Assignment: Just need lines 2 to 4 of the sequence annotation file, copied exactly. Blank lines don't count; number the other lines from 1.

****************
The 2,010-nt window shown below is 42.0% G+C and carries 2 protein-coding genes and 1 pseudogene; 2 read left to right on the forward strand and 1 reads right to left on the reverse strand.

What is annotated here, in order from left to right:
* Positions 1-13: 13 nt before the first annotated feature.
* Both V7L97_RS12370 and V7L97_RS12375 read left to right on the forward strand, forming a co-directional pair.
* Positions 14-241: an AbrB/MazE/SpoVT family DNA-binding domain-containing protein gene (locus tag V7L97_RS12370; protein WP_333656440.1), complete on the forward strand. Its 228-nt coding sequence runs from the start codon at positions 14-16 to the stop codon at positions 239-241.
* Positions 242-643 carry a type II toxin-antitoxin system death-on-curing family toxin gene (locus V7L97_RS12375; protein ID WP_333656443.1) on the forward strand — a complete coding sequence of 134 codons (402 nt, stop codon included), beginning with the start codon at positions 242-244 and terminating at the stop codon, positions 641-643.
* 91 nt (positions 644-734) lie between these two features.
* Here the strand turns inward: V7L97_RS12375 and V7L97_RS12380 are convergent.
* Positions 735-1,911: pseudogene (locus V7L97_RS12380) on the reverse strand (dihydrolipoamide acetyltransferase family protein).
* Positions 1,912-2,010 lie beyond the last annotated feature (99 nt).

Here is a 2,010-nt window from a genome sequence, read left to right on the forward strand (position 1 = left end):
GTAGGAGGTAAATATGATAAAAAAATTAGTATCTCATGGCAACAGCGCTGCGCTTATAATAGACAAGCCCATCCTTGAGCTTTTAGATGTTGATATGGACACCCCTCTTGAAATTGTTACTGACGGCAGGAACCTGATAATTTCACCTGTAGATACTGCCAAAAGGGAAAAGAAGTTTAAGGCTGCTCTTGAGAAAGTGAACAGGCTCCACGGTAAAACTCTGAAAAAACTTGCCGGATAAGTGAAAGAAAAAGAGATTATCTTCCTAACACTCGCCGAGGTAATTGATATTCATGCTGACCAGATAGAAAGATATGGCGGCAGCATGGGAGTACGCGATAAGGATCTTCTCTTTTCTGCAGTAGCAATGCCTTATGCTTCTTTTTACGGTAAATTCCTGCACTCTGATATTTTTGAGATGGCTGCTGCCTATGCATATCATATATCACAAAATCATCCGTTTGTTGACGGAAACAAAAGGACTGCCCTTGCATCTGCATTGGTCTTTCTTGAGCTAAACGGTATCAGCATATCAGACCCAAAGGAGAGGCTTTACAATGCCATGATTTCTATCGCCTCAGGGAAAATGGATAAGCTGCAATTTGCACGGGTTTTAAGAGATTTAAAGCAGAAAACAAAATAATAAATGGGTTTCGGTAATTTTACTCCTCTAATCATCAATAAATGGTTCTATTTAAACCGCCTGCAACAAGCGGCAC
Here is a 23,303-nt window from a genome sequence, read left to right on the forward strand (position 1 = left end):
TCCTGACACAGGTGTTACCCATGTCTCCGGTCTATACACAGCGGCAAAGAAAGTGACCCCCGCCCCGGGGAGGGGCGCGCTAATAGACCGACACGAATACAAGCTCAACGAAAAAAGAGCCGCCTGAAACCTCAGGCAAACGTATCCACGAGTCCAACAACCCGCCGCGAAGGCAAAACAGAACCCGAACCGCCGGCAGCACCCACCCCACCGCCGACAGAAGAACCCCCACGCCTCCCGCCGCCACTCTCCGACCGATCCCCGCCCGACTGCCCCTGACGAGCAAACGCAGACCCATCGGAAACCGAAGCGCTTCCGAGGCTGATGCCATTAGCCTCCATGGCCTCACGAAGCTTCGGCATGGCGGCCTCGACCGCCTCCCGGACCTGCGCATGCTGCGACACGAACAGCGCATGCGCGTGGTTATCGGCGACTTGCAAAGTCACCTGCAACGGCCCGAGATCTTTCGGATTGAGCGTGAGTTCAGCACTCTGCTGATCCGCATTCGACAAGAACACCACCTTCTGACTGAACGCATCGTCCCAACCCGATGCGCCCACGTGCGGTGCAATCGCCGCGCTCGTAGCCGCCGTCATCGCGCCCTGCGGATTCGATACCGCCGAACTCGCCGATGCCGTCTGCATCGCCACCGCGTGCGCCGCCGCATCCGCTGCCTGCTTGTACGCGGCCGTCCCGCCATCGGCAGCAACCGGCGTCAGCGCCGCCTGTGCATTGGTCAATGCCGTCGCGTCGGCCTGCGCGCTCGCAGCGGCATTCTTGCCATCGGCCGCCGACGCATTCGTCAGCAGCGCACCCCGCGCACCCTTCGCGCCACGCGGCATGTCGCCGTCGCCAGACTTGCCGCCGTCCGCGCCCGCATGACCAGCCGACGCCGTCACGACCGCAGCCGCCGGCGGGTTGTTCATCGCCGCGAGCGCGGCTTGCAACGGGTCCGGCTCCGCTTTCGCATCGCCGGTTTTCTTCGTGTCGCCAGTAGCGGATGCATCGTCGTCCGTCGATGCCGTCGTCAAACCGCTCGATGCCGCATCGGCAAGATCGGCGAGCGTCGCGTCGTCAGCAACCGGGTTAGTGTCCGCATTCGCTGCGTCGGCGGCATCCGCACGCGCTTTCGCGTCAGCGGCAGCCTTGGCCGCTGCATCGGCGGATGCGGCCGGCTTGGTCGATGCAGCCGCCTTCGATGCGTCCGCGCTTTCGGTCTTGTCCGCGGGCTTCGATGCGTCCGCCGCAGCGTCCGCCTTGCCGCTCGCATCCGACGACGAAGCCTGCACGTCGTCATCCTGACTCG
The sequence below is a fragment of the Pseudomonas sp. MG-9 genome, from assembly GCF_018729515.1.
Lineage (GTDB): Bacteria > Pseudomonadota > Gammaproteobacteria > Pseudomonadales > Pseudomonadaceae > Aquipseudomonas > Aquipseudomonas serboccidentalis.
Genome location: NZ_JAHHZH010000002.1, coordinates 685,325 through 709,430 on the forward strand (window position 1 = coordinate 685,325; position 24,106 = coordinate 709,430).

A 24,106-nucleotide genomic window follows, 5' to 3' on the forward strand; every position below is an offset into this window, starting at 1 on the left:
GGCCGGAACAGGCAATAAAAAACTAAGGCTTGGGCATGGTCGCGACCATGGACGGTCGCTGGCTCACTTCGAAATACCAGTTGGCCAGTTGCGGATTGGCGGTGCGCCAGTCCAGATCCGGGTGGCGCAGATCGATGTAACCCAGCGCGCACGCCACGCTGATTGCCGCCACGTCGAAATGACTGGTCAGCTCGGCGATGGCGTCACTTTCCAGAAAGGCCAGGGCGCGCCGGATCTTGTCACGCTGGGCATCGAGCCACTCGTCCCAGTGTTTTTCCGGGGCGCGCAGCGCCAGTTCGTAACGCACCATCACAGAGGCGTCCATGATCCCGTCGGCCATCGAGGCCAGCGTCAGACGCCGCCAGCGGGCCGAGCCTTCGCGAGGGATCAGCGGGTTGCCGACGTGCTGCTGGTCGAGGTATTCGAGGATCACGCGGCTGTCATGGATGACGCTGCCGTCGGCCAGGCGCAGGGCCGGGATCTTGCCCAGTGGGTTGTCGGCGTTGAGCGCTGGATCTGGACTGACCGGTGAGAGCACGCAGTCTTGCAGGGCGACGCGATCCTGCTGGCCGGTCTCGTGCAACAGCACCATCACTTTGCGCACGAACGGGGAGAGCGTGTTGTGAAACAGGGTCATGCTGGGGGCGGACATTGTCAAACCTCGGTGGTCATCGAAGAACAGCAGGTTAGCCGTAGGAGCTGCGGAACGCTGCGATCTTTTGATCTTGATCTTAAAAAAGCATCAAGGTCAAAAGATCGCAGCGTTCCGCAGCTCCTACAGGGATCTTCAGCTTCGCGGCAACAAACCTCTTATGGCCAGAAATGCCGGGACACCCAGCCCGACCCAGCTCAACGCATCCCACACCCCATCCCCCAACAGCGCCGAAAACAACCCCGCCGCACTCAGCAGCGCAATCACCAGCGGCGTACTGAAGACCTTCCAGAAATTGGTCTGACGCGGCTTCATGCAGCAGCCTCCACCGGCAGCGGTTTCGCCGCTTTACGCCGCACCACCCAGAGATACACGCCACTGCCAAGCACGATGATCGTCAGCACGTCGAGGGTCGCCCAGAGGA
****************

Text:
What is annotated here, in order from left to right:
* Positions 1-13: 13 nt before the first annotated feature.
* Both V7L97_RS12370 and V7L97_RS12375 read left to right on the forward strand, forming a co-directional pair.